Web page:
- Digital signal processor or the DSP in Qualcomm’s Snapdragon chips is discovered with over 400 pieces of vulnerable code.
- Due to this flaw, threat actors can exploit Android phones to monitor location or make the phone unresponsive.
Researchers from Check Point, a cybersecurity firm, revealed that millions of Android devices are susceptible to activities that can transform them into spying tools. Threat actors can carry this out by manipulating over 400 vulnerabilities in Qualcomm’s Snapdragon digital signal processor chip.
The Snapdragon processor is extensively used in products from Google, Xiaomi, One Plus, and Samsung.
Impact of the security flaw
The vulnerabilities dubbed “Achilles” can impact mobile phones in three ways.
What exactly does the DSP or digital signal processor do?
As per a Gizmodo article, the DSP facilitates several modern and advanced features in smartphones, right from advanced augmented reality, quick charging, to HD capture.
The role of DSP in enhancing the features mentioned above makes it a super-efficient and budget-friendly component. The vulnerability flaw still makes it highly susceptible and paves the way for cybercriminals to take control of devices.
How is it done?
As explained by Check Point researchers, to take total control of the device, all that hackers need to do is trick users into installing an app that is functioned to trespass standard security measures.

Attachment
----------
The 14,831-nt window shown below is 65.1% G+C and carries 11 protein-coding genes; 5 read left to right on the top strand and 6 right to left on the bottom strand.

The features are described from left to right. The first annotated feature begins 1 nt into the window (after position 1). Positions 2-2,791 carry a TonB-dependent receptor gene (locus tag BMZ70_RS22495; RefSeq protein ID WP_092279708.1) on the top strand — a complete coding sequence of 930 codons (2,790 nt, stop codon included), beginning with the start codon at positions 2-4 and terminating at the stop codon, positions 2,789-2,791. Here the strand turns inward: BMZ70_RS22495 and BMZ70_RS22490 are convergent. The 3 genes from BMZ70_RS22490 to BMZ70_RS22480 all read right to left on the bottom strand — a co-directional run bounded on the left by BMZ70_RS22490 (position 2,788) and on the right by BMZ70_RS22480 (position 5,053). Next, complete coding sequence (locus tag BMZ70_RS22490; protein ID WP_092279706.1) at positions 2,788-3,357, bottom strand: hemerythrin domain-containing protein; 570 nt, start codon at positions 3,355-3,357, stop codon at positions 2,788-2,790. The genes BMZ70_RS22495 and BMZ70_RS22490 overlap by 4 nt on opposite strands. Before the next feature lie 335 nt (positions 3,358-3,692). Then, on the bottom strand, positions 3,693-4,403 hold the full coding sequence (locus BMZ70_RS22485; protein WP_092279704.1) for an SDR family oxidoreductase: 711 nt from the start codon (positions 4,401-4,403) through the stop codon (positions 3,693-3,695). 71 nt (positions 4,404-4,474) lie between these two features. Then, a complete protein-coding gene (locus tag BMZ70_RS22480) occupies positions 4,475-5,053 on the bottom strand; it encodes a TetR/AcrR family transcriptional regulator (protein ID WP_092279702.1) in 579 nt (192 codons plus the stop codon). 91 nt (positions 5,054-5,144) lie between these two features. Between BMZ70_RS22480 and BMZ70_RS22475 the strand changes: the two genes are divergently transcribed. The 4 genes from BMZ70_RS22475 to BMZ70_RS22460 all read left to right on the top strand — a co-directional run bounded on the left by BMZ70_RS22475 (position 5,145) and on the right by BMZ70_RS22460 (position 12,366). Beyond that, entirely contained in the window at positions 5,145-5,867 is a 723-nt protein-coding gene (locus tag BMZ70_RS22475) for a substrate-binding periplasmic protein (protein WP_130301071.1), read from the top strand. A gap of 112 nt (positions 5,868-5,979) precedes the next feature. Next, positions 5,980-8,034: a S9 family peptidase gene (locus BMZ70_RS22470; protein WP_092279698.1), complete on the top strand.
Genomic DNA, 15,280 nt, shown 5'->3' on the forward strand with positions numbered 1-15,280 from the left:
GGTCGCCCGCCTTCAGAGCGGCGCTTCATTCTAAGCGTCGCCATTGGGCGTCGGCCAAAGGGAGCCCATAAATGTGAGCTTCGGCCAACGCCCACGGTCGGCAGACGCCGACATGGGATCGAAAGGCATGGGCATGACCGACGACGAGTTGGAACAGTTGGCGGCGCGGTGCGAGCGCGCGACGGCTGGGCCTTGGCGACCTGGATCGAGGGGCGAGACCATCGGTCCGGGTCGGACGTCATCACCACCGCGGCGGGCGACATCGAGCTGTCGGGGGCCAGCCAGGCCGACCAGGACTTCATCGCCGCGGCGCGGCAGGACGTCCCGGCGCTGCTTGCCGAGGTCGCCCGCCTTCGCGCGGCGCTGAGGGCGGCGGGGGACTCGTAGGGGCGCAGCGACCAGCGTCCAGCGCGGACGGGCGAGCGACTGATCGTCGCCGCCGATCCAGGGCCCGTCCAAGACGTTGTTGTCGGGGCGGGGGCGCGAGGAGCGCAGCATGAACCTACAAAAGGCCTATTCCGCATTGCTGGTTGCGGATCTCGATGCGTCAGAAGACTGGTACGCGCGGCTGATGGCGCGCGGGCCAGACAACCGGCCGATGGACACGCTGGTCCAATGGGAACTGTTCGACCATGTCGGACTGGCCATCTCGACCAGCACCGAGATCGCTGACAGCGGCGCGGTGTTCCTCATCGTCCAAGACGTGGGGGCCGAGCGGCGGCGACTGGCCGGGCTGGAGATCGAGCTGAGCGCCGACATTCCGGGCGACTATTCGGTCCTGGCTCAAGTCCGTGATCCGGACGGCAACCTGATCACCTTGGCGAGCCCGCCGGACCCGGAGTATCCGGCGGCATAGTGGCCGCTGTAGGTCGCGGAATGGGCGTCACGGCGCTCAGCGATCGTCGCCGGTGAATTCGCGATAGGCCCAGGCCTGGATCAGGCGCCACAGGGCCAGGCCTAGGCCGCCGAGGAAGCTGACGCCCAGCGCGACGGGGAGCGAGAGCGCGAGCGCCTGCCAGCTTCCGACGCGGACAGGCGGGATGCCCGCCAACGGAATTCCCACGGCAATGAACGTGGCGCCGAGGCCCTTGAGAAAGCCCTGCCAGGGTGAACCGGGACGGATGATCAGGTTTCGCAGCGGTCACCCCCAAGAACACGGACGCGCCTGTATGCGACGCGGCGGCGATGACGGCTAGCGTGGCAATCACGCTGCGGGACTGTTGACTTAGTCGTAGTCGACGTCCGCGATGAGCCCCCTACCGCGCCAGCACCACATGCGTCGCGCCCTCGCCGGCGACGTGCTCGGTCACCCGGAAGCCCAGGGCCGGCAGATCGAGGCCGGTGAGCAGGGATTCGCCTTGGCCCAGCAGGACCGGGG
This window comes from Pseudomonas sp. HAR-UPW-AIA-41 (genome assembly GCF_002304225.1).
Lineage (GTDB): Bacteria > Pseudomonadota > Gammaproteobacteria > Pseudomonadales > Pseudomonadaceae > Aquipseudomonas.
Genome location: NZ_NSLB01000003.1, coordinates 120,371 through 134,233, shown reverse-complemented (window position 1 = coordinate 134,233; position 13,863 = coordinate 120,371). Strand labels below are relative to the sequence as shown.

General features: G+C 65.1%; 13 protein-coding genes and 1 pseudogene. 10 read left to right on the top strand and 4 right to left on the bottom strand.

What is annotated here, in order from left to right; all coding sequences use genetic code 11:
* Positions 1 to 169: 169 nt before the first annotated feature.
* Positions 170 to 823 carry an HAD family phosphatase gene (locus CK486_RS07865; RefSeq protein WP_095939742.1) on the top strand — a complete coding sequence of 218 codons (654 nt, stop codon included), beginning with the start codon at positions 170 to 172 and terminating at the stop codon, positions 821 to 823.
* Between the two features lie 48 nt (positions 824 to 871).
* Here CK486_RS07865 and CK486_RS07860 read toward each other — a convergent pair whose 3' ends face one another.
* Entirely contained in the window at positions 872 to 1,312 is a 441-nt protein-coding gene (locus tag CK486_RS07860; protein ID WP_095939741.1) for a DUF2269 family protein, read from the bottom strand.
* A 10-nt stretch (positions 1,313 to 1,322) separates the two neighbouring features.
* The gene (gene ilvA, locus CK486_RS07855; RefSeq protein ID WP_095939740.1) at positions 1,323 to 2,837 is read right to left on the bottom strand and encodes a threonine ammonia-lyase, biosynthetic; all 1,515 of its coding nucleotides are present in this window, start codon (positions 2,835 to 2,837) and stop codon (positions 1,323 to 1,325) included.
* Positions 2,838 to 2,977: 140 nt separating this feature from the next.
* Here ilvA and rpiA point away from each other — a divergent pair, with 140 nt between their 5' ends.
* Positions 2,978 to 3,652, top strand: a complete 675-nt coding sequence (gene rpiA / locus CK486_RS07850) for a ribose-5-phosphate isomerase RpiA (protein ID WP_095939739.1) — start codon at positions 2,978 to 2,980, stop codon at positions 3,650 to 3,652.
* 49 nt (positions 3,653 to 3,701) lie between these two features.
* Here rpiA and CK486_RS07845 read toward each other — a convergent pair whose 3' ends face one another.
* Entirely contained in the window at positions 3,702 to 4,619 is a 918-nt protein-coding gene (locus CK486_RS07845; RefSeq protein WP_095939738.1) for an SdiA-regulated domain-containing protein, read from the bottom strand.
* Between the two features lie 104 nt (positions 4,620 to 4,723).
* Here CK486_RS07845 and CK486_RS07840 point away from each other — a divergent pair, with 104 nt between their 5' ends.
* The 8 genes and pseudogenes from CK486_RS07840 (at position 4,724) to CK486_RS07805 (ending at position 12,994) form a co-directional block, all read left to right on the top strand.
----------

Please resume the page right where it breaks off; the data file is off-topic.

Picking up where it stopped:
The first move of hackers to inflict harm is via a spying tool that allows them access to photos, videos, GPS, and location data of the mobile phone device. The trick plays scarier when hackers can potentially record phone calls and turn on microphones remotely, even without the user ever realizing it.
An alternate way the hacker can mess with the Android device is by making an infected phone unusable by locking all data stored on it through a “targeted denial-of-service attack.”
The third way these attackers can manipulate is by hiding malware on the phone that is unremovable.
The reason behind a high number of vulnerabilities?
Researches explain that DSP is like a black box, and the reason behind these vulnerabilities can only be explored and reviewed in detail by the manufacturer. Even though this makes it difficult to crack, at the same time, it means that the security researchers cannot test them easily, rendering them ready for unknown security flaws.